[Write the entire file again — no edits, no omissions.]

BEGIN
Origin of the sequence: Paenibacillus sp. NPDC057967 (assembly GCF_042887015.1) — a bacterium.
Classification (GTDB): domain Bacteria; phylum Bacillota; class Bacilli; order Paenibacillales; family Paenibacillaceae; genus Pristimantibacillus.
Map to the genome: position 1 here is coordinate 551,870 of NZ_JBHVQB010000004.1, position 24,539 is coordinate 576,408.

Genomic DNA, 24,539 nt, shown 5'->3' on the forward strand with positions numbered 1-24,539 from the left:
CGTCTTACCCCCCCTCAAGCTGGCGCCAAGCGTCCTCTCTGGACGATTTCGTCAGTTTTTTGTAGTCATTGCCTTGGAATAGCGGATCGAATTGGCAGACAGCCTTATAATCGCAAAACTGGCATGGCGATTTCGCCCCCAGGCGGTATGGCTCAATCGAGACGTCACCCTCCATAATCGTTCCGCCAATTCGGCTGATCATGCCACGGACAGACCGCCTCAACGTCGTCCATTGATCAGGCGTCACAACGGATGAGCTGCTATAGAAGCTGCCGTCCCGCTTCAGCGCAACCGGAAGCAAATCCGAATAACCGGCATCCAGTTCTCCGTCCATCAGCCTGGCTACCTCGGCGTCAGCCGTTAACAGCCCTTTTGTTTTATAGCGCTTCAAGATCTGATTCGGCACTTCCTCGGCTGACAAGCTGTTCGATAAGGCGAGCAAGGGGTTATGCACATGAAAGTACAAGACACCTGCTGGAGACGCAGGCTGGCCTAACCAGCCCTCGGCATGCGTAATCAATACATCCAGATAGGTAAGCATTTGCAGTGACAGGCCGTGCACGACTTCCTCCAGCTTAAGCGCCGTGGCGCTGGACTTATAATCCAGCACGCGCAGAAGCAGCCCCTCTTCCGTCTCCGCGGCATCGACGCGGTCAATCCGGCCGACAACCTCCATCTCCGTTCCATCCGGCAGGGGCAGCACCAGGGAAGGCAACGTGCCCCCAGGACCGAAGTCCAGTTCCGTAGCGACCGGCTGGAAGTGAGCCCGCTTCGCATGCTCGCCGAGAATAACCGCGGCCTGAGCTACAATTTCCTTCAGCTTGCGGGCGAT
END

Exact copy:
Origin of the sequence: Paenibacillus sp. NPDC057967 (assembly GCF_042887015.1) — a bacterium.
Classification (GTDB): domain Bacteria; phylum Bacillota; class Bacilli; order Paenibacillales; family Paenibacillaceae; genus Pristimantibacillus.
Map to the genome: position 1 here is coordinate 551,870 of NZ_JBHVQB010000004.1, position 24,539 is coordinate 576,408.

Genomic DNA, 24,539 nt, shown 5'->3' on the forward strand with positions numbered 1-24,539 from the left:
CGTCTTACCCCCCCTCAAGCTGGCGCCAAGCGTCCTCTCTGGACGATTTCGTCAGTTTTTTGTAGTCATTGCCTTGGAATAGCGGATCGAATTGGCAGACAGCCTTATAATCGCAAAACTGGCATGGCGATTTCGCCCCCAGGCGGTATGGCTCAATCGAGACGTCACCCTCCATAATCGTTCCGCCAATTCGGCTGATCATGCCACGGACAGACCGCCTCAACGTCGTCCATTGATCAGGCGTCACAACGGATGAGCTGCTATAGAAGCTGCCGTCCCGCTTCAGCGCAACCGGAAGCAAATCCGAATAACCGGCATCCAGTTCTCCGTCCATCAGCCTGGCTACCTCGGCGTCAGCCGTTAACAGCCCTTTTGTTTTATAGCGCTTCAAGATCTGATTCGGCACTTCCTCGGCTGACAAGCTGTTCGATAAGGCGAGCAAGGGGTTATGCACATGAAAGTACAAGACACCTGCTGGAGACGCAGGCTGGCCTAACCAGCCCTCGGCATGCGTAATCAATACATCCAGATAGGTAAGCATTTGCAGTGACAGGCCGTGCACGACTTCCTCCAGCTTAAGCGCCGTGGCGCTGGACTTATAATCCAGCACGCGCAGAAGCAGCCCCTCTTCCGTCTCCGCGGCATCGACGCGGTCAATCCGGCCGACAACCTCCATCTCCGTTCCATCCGGCAGGGGCAGCACCAGGGAAGGCAACGTGCCCCCAGGACCGAAGTCCAGTTCCGTAGCGACCGGCTGGAAGTGAGCCCGCTTCGCATGCTCGCCGAGAATAACCGCGGCCTGAGCTACAATTTCCTTCAGCTTGCGGGCGAT